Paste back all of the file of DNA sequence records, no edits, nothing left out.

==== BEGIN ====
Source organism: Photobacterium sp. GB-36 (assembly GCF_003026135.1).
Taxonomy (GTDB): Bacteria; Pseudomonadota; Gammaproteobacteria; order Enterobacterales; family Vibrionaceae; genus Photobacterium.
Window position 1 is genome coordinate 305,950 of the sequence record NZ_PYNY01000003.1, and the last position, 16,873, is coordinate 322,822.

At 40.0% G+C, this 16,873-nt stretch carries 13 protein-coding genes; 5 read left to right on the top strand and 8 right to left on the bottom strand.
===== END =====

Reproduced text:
Source organism: Photobacterium sp. GB-36 (assembly GCF_003026135.1).
Taxonomy (GTDB): Bacteria; Pseudomonadota; Gammaproteobacteria; order Enterobacterales; family Vibrionaceae; genus Photobacterium.
Window position 1 is genome coordinate 305,950 of the sequence record NZ_PYNY01000003.1, and the last position, 16,873, is coordinate 322,822.

At 40.0% G+C, this 16,873-nt stretch carries 13 protein-coding genes; 5 read left to right on the top strand and 8 right to left on the bottom strand.